One of the great things about a post-Brexit Britain is that almost everything in the UK can begin anew, with a clean sheet as it were, and number one on that list should be the country’s excellent National Health Service (NHS).
At present, the UK contributes £12 billion more to the annual EU budget than it receives, and that’s a nice round number to spend on the NHS once Brexit occurs. Although there are certainly other worthy sectors of the UK economy that could use that level of funding.
But, for now, let’s concentrate on what the post-Brexit world could (and should) mean for Britain’s NHS.
And since we’re starting with a clean sheet, let’s not be limited by our present thinking and instead focus on how the NHS could provide better healthcare to Britons, and how the NHS could better serve the UK.
The NHS should be required by UK legislation to begin operating at a 10% profit within 10-years of Brexit
How can the NHS operate at a profit when it can’t even hit break-even now, you ask?
Secret Ingredient #1 – Cost savings through energy efficiency
At present, the NHS operates a large number of old hospitals, which at the time they were built were probably considered world-class hospital and administration buildings. But I guarantee that none were built to the LEED Gold nor the LEED Silver energy efficiency standard — let alone the net-zero energy usage standard called LEED Platinum as those standards were only recently developed.
Many NHS hospitals face energy bills of more than £1 million per month because they’re old buildings and aren’t worth the cost of renovating them to LEED energy efficiency standards.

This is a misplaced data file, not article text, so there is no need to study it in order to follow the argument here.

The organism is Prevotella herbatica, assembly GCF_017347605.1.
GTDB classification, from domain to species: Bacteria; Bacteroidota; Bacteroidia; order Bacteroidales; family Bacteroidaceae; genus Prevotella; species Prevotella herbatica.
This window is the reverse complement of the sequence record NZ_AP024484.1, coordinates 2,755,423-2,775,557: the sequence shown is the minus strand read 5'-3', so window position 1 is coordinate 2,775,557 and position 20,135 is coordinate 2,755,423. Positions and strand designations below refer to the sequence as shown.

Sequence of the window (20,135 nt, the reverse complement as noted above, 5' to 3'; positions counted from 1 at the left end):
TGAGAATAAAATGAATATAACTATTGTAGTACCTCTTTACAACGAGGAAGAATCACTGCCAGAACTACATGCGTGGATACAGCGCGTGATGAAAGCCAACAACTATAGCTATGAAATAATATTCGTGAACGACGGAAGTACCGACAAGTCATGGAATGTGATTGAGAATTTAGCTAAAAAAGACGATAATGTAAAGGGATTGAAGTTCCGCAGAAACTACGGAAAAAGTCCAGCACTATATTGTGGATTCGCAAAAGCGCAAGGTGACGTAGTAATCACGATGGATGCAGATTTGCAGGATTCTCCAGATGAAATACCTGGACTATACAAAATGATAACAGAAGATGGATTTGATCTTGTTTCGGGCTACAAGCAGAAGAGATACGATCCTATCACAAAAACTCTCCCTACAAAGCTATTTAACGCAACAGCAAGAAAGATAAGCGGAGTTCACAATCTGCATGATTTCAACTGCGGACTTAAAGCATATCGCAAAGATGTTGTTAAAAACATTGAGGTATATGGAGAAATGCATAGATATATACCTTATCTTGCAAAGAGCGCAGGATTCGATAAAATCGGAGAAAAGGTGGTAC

As there are over 1600 NHS hospitals, clinics, and administration buildings (but nobody knows for certain because there’s so much overlap and duplication) and if each of those buildings are costing an average of £1 million per month to heat, light, and air-condition, that totals £19,200,000,000 annually.
So, £19 billion is going straight out the window every year in wasted energy. And let’s pretend there’s another £1 billion in other inefficiencies in these older, no longer fit for purpose hospitals, for a grand total of £20 billion worth of wasted NHS funding annually.
That’s a lot of wasted money.
However, the NHS has never been asked to turn a profit, and therefore, didn’t have the money to build newer, more fit for purpose buildings over the decades — or to throw good money after bad trying to turn old, unfit for purpose buildings into LEED Certified energy efficient buildings that require zero (net) energy from the grid.
Indeed, some buildings in the United States contribute more energy to the grid than they consume due to their LEED Platinum certification, which results in a net zero energy cost annually, and such buildings can provide a tidy return on investment each February 1 when the utility companies are obligated by law (California) to settle-up with minor power producers connected to the grid. Granted, there’s a lot more sunshine in California and making it easier for a building to produce more power than it uses over the course of a year.
But UK wind turbines add power to the grid all year (particularly in autumn, winter and spring) and as for solar power in the UK, the solar insolation value (the amount of sun that falls on one square metre) is dramatically higher during the summer in the UK.
So, on the one hand, we have a cash-strapped NHS that can’t afford new buildings that would allow them to save £20 billion in wasted energy per year, nor can they afford to refit their existing buildings to make them energy efficient because that’s even more expensive than building new, energy compliant hospitals and administration buildings.
Should the UK continue to throw good money after bad in the NHS, or should the government use taxpayer money to turn the NHS into a profit-making venture?